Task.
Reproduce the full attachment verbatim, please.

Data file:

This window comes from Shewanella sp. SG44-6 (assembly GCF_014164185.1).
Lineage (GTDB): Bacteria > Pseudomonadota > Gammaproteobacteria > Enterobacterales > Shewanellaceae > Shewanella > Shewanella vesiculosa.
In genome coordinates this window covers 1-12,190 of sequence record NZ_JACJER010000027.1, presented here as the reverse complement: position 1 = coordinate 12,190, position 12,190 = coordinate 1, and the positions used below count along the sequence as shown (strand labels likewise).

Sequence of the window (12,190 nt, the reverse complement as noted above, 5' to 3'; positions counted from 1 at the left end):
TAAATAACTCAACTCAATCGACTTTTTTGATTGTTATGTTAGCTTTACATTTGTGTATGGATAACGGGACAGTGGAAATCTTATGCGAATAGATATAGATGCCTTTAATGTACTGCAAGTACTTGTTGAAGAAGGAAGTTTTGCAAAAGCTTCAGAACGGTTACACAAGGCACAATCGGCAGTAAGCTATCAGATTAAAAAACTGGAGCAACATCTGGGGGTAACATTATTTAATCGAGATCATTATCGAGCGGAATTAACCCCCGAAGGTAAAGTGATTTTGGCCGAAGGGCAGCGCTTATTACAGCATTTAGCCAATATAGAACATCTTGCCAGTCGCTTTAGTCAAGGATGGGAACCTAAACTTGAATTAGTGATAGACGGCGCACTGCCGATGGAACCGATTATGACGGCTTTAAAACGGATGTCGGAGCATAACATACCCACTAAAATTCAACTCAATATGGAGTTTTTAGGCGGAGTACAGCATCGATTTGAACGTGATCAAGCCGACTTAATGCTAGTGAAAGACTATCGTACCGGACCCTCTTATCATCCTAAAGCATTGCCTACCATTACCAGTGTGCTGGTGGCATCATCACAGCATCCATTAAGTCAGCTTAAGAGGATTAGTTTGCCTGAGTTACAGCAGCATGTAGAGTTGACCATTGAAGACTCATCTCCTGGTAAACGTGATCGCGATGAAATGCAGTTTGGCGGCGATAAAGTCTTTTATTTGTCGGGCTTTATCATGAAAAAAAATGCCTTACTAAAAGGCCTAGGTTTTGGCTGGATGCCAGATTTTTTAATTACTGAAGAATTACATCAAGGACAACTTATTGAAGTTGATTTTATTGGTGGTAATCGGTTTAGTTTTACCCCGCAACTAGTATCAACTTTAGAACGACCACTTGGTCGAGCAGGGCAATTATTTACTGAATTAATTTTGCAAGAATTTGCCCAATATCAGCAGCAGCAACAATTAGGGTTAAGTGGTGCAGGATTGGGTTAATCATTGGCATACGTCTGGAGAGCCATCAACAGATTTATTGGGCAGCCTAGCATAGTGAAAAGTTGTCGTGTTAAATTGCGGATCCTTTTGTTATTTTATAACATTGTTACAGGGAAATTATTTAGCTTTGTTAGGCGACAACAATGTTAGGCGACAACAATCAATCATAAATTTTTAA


This window comes from Shewanella sp. SG44-6 (assembly GCF_014164185.1).
Lineage (GTDB): Bacteria > Pseudomonadota > Gammaproteobacteria > Enterobacterales > Shewanellaceae > Shewanella > Shewanella vesiculosa.
In genome coordinates this window covers 1-12,190 of sequence record NZ_JACJER010000027.1, presented here as the reverse complement: position 1 = coordinate 12,190, position 12,190 = coordinate 1, and the positions used below count along the sequence as shown (strand labels likewise).

Sequence of the window (12,190 nt, the reverse complement as noted above, 5' to 3'; positions counted from 1 at the left end):
TAAATAACTCAACTCAATCGACTTTTTTGATTGTTATGTTAGCTTTACATTTGTGTATGGATAACGGGACAGTGGAAATCTTATGCGAATAGATATAGATGCCTTTAATGTACTGCAAGTACTTGTTGAAGAAGGAAGTTTTGCAAAAGCTTCAGAACGGTTACACAAGGCACAATCGGCAGTAAGCTATCAGATTAAAAAACTGGAGCAACATCTGGGGGTAACATTATTTAATCGAGATCATTATCGAGCGGAATTAACCCCCGAAGGTAAAGTGATTTTGGCCGAAGGGCAGCGCTTATTACAGCATTTAGCCAATATAGAACATCTTGCCAGTCGCTTTAGTCAAGGATGGGAACCTAAACTTGAATTAGTGATAGACGGCGCACTGCCGATGGAACCGATTATGACGGCTTTAAAACGGATGTCGGAGCATAACATACCCACTAAAATTCAACTCAATATGGAGTTTTTAGGCGGAGTACAGCATCGATTTGAACGTGATCAAGCCGACTTAATGCTAGTGAAAGACTATCGTACCGGACCCTCTTATCATCCTAAAGCATTGCCTACCATTACCAGTGTGCTGGTGGCATCATCACAGCATCCATTAAGTCAGCTTAAGAGGATTAGTTTGCCTGAGTTACAGCAGCATGTAGAGTTGACCATTGAAGACTCATCTCCTGGTAAACGTGATCGCGATGAAATGCAGTTTGGCGGCGATAAAGTCTTTTATTTGTCGGGCTTTATCATGAAAAAAAATGCCTTACTAAAAGGCCTAGGTTTTGGCTGGATGCCAGATTTTTTAATTACTGAAGAATTACATCAAGGACAACTTATTGAAGTTGATTTTATTGGTGGTAATCGGTTTAGTTTTACCCCGCAACTAGTATCAACTTTAGAACGACCACTTGGTCGAGCAGGGCAATTATTTACTGAATTAATTTTGCAAGAATTTGCCCAATATCAGCAGCAGCAACAATTAGGGTTAAGTGGTGCAGGATTGGGTTAATCATTGGCATACGTCTGGAGAGCCATCAACAGATTTATTGGGCAGCCTAGCATAGTGAAAAGTTGTCGTGTTAAATTGCGGATCCTTTTGTTATTTTATAACATTGTTACAGGGAAATTATTTAGCTTTGTTAGGCGACAACAATGTTAGGCGACAACAATCAATCATAAATTTTTAA